Meta for Facebook’s parent company to retool data centers as AI slips into more services

Millions of people use AI every month across Meta platforms, including Facebook, and the company is upgrading data center equipment to handle the increasing computing load that AI requires.

Alexis Black Bjorlin, Vice President of Infrastructure at Meta, said in a keynote at artificial intelligence summit Held in Santa Clara, California.

“It gives us deeper insights. It gives us a better ability to predict user behavior, and therefore a better ability to deliver meaningful and relevant content to our nearly 3 billion daily active users,” Black Bjoerlin said during a keynote on Wednesday.

Hardware upgrades will also push AI into more apps and services. It will also help Meta fulfill its long-term focus of business strategy around the metaverse, which is something that is in the pipeline. Black Bjorlin said nearly 700 million people use augmented reality via the Meta platform on a monthly basis.

“In particular, AI can detect and remove more than 95% of objectionable content before you see it. Bjorlin said.

Alexis Black Bjorlin presents at the AI ​​Device Summit in Santa Clara, California.

By 2025, Black Bjorlin said, Meta plans to build massive clusters containing more than 4,000 accelerators. The network of cores will be organized as a grid, with a bandwidth of 1 terabyte per second between accelerators. Black Bjorlin did not say what kind of accelerators the company plans to use, but the company makes extensive use of Nvidia GPUs, and it plans to Artificial intelligence supercomputer Based on Nvidia GPUs.

“Sometimes you’ll see us talking about scale size in terms of thousands of accelerators. What we really have to design is megawatts,” Black Bjorlin said.

Meta has data centers across 20 regions around the world, with each region having about five data center buildings. Black Bjorlin said the company has more than 50 million square feet of data center footprint worldwide.

A typical small AI training suite will be at eight megawatts, but Meta sees the need to scale it up to 64 megawatts of total encapsulated power.

“A large portion of this energy budget will be allocated to the grid,” Black Bjorlin said. AI typically needs ultra-fast network bandwidth to transfer data between computing centers, memory, and storage for machine learning.

This entails understanding the system as a whole and what adds value, stripping out unnecessary components. The idea is to shrink hardware at the system and chip level, Black Bjorlin said. She gave the example of optical interfaces, which are being sought by Meta for use in data centers.

“It gives us an important way to reduce the power consumption of the optics. And when I talk about this, it’s not just about switching to the switch on the higher-level network. It’s actually the optical links that go to the accelerators themselves,” said Black Bjorlin.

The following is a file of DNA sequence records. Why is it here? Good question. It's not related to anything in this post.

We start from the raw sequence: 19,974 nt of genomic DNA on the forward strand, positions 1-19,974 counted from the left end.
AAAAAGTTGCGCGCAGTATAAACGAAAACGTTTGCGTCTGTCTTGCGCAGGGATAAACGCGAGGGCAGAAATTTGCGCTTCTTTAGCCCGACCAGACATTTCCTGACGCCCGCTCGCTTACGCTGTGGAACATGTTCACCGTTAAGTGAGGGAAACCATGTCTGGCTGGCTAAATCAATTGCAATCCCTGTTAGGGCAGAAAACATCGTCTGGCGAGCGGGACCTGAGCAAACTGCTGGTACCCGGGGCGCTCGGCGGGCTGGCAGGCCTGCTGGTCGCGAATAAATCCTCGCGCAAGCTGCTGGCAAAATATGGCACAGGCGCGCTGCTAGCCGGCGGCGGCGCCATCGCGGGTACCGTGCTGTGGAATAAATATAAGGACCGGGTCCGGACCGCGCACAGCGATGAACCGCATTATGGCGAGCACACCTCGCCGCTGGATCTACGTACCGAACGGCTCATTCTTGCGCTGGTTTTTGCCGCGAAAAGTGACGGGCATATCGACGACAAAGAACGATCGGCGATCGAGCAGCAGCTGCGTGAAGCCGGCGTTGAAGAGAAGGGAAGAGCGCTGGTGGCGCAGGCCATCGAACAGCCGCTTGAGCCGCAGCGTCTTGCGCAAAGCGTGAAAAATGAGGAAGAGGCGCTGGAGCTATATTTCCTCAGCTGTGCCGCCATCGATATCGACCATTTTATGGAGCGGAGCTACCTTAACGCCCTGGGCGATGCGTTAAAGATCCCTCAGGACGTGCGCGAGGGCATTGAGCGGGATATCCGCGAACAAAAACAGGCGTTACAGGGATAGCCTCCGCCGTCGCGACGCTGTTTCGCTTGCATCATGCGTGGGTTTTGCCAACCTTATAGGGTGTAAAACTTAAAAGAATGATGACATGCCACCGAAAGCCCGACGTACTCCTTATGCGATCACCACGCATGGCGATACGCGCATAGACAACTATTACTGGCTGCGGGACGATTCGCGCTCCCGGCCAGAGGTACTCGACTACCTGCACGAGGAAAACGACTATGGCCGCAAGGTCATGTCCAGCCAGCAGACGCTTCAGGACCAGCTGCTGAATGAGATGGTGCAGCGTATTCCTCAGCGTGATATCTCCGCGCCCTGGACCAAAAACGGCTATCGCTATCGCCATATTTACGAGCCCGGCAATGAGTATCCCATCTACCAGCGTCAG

She praised the work of the CXL Consortium, which last month released version 3.0 of the Compute Express Link specification, which creates a link for communication between chips, memory and storage in systems.

Meta’s current data center infrastructure handles 3.65 billion monthly active users of its services and 2.91 billion users on Facebook. In addition to 95% accuracy in blocking objectionable content, AI systems can translate 200 languages. The company uses the OPT-175B natural language processing model, which contains 175 billion variables and which has been open source to developers.

The company is building its AI infrastructure around PyTorch’s suite of machine learning tools, which is emerging as the preferred language for AI alongside TensorFlow. There are over 150,000 PyTorch projects on GitHub from over 2,400 authors.

dead this week Separated from its own PyTorch project into the newly formed PyTorch Foundation, which will be managed by the Linux Foundation. Foundation members also include major cloud providers Amazon Web Services, Google Cloud, and Microsoft Azure.

Meta’s new AI operating model relies on how quickly models can move to production, which in some cases is more important than traditional system metrics such as performance per watt.

“We are trying to find a way to capture the best of both worlds – to maintain developer efficiency, use fast production time and achieve high performance. Ideally, we will have devices that support native Ethernet,” said Black Blurgen.

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